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Canon (basic principle)

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Canon (basic principle)

The definition for canon is very broad; in a general sense it is referring to being a rule or a body of rules. There are definitions that state it as as: “the body of rules, principles, or standards accepted as axiomatic and universally binding in a field of study or art” [1]. This can be related to such topics as literary canons or the canons of rhetoric, which is a topic within itself that describes the rules of giving a speech. There are five key principles, and when grouped together, are the principles set for giving speeches as seen with regards to Rhetoric. This is one such example of how the term canon is used in regards to rhetoric.[1][2][3][4][5]

See also

References

  1. ^ WordNet 3.1. retrieved 2011-12-03 from: http://wordnetweb.princeton.edu/perl/webwn?s=canon&sub=Search+WordNet&o2=&o0=1&o8=1&o1=1&o7=&o5=&o9=&o6=&o3=&o4=&h=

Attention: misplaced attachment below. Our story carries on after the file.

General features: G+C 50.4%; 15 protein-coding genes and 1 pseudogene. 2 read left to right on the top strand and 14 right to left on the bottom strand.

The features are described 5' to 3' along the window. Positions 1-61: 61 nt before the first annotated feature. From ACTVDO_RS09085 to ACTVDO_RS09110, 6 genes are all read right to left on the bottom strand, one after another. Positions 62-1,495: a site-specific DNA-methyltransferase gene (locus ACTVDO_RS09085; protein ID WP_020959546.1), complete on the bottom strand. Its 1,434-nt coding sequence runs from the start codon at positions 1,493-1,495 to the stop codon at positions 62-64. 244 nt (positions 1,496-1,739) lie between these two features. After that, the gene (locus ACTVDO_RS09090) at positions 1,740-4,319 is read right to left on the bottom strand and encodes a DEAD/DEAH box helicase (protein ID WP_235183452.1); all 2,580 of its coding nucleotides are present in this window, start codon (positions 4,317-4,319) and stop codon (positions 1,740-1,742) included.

2. ^ W.C Sayers (1915–1916) established a system of canons of classification Sayers, W.C. (1915-1916). Canons of classification applied to "The subject", "The expansive", "The decimal" and "The Library of Congress" classifications: A study in bibliographical classification method. Lindon: Grafton.
  3. ^ S. R. Ranganathan developed a theory of facet analysis which he presented as a detailed series of 46 canons, 13 postulates and 22 principles. in Prolegomena to library classification. New York: Asia Publishing House. Spiteri, Louise (1998). A Simplified Model for Facet Analysis: Ranganathan 101. Canadian Journal of Information and Library Science—Revue Canadienne des Sciences de l'Information et de Bibliotheconomie, 23(1-2), 1-30., Retrieved from: http://iainstitute.org/en/learn/research/a_simplified_model_for_facet_analysis.php
  4. ^ Toye, Richard (2013). Rhetoric A Very Short Introduction. Oxford, United Kingdom: Oxford University Press.  
  5. ^ "Canon". Dictionary.com. Random House, Inc. Retrieved September 29, 2014. 
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